The Center for Global Partnership (CGP), established in 1991, is dedicated to strengthening the global U.S.-Japan partnership by enhancing dialogue and interchange between Japanese and U.S. citizens on wide-range of issues thereby improving bilateral relations and contributing to improvements in the world’s welfare. To carry out our mission, CGP supports grant programs, fellowships, and self-initiated programs focusing on the following three thematic areas: building a resilient society, developing inclusive society, and creating a society enriched by science and technology. CGP has offices in Tokyo, Japan and New York, New York. Please visit their website at

Eligibility and Terms

Applicants must be currently and actively involved in the U.S.-Japan dialogue. The program is targeted at scholars with a professional interest in Japan and at professionals with a strong engagement with Japan and work experience in policy-relevant fields. In addition to having an interest in public policy, successful applicants will be able to demonstrate their interest in and potential for becoming future leaders in the U.S.-Japan relationship.

  • U.S.-based applicants must be American citizens or permanent residents who have a working knowledge of the Japanese language
  • Japan-based applicants must be Japanese nationals who are able to contribute to discussions in English.

Because we are seeking to identify a future generation of leaders, our preference is for candidates in the early- to mid-career stage. In the academic context, normally this translates into scholars at the advanced assistant- or early associate-professor levels. Policy professionals should have a Master’s degree and at least five years of Japan experience.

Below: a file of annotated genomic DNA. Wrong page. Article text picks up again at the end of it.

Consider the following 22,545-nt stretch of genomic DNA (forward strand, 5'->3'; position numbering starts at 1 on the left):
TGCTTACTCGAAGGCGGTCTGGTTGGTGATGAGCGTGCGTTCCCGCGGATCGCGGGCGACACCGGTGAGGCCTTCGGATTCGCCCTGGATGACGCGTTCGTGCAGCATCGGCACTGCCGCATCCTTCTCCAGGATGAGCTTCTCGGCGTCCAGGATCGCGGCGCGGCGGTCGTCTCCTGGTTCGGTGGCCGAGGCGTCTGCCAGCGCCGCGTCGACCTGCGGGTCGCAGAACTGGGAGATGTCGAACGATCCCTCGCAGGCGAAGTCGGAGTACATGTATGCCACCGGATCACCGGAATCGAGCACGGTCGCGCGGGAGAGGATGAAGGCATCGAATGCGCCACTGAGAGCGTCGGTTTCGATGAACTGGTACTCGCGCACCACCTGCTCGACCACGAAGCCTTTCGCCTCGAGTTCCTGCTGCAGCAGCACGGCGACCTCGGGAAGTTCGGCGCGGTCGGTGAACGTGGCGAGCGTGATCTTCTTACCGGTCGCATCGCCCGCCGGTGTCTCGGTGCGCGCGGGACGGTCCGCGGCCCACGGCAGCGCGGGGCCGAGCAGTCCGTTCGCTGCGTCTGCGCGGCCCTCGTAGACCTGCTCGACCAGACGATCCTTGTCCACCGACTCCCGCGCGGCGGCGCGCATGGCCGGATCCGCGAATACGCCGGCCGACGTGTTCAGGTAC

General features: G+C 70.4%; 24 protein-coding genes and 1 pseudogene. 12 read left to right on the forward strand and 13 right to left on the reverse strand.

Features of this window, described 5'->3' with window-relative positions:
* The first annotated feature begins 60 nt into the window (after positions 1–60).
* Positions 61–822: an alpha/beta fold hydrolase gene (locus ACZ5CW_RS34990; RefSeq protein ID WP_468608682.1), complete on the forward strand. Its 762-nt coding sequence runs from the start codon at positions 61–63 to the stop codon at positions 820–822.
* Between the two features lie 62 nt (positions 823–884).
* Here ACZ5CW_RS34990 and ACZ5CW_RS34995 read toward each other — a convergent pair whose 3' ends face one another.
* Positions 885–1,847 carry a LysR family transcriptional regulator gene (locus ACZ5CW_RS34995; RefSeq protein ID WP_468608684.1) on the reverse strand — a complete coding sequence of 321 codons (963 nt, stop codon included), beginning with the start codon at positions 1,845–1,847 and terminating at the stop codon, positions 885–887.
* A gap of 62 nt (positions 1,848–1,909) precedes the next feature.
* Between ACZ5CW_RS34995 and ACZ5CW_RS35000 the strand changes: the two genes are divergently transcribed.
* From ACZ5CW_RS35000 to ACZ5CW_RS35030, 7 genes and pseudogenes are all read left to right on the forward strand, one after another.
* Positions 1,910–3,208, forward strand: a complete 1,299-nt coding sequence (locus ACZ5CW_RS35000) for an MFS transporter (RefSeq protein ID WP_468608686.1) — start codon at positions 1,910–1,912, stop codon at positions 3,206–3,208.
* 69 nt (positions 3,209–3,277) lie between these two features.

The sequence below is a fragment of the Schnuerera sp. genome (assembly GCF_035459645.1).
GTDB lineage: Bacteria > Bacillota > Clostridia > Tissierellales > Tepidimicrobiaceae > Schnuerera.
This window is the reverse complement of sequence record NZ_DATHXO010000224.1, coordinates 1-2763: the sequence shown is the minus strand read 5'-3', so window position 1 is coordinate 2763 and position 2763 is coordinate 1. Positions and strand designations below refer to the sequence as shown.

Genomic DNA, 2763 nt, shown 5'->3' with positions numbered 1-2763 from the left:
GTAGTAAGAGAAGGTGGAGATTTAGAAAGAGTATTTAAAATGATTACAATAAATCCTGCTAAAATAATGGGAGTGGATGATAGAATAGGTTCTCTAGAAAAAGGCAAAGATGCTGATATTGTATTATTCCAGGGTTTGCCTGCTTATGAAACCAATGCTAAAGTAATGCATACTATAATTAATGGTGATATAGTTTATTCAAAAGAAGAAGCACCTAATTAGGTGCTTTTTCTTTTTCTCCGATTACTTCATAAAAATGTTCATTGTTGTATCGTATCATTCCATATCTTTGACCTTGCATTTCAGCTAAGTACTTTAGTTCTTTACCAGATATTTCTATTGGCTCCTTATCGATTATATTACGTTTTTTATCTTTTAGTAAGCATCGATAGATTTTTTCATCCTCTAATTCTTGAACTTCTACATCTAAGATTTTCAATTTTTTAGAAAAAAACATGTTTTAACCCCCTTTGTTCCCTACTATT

Participants must be fully dedicated to the two-year program and able to participate in all scheduled meetings. Network participants will be expected to participate in: a two-day workshop in Washington, D.C. (September 2022); a two-day retreat in Montana (October 2022); a week-long meeting in Washington, D.C. (January 2023); a week-long Japan study trip (June 2023); and a two-day Washington public symposium and current issues panel discussion (June 2024).

Throughout the two-year program, participants will be expected to: develop their network of contacts; engage with other Network members; engage others in the academic and policy fields with what they have learned about Japan; prepare for and actively participate in the program’s meetings, workshops, and study trip; participate in group activities and support the program’s larger goals and objectives; conduct independent research on key issues of particular interest to them; produce op-ed pieces and commentary/blog posts on important policy issues related to one or more of the areas mentioned above; be featured in a Mansfield Foundation-produced podcast; and produce and seek to publish or otherwise disseminate a brief opinion piece. Network participants will present their op-eds and discuss current issues in the region during the last meeting, the June 2024 public symposium in Washington, D.C.

Financial support for those selected is limited to coverage of travel, accommodations, and meal expenses associated with participation in program meetings and the study trip.

Applications and Selection

Applications were due January 31, 2022. Applications will be reviewed by a selection committee and participants will be announced the end of March 2022. The Foundation will select up to twelve U.S.-based participants and up to three Japan-based participants for this Network cohort.

For further information, please contact Timothy White, Associate Director, The Maureen and Mike Mansfield Foundation at